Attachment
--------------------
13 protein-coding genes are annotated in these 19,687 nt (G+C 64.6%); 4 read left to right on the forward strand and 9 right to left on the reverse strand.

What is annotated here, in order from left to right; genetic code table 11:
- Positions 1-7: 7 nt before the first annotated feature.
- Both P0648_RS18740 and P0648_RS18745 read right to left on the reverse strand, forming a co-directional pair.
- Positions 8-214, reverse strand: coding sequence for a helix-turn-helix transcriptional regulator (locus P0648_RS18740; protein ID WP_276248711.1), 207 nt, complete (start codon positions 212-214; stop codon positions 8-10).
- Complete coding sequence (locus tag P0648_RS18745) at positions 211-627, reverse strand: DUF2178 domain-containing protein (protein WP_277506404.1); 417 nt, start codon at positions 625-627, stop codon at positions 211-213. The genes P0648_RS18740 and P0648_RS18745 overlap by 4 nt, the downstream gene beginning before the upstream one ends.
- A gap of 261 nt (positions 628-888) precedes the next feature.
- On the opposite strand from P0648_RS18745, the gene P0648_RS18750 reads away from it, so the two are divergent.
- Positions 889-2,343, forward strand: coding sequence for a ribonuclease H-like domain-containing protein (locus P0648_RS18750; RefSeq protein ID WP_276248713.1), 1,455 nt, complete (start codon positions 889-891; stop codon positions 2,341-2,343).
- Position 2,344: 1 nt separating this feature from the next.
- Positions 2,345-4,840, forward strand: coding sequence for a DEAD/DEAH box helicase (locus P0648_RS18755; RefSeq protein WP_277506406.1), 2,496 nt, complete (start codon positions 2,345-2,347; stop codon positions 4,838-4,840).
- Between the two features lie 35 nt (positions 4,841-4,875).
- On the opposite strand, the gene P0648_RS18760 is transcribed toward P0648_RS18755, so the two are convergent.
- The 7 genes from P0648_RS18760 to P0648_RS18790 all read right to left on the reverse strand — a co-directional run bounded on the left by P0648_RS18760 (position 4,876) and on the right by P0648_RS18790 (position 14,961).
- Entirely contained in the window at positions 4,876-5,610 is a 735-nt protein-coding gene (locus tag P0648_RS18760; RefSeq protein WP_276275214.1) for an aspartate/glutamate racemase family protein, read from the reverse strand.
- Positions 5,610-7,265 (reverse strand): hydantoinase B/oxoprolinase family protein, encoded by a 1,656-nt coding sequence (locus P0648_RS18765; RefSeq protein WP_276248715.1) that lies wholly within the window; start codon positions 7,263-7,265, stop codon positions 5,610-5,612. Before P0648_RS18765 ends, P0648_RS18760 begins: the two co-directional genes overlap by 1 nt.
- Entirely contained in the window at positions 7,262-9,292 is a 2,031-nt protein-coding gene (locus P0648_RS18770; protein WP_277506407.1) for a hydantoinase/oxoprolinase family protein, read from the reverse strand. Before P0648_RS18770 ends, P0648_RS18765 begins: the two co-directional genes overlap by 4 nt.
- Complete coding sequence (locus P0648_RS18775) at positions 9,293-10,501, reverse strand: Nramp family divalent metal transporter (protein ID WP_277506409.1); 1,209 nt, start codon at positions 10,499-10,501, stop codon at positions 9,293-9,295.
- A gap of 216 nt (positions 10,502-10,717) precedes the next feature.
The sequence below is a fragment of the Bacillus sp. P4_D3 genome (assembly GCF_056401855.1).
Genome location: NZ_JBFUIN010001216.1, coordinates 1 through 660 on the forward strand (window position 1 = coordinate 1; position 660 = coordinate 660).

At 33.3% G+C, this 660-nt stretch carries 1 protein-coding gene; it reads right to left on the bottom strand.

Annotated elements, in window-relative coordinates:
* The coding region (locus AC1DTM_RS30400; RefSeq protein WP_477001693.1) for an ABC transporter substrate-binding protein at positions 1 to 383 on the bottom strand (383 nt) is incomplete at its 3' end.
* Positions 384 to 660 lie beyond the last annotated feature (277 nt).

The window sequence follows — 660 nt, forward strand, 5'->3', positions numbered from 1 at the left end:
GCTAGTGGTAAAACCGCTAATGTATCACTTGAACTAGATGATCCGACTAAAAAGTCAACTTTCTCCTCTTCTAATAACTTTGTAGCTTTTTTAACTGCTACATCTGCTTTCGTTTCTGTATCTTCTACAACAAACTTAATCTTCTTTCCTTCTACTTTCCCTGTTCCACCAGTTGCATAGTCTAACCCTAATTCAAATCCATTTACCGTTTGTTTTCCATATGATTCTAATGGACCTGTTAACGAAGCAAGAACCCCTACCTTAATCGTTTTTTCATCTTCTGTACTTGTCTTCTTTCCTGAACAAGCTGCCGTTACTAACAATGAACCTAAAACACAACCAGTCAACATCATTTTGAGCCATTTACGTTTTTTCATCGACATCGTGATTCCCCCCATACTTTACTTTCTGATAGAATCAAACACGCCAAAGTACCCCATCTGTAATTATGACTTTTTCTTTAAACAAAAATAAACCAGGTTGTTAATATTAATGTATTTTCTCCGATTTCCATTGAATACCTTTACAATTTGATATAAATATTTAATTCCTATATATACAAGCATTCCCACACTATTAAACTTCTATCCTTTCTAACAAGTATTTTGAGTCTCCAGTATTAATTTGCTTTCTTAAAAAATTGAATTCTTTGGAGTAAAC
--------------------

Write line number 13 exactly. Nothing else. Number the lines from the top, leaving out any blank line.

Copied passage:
- On the opposite strand, the gene P0648_RS18760 is transcribed toward P0648_RS18755, so the two are convergent.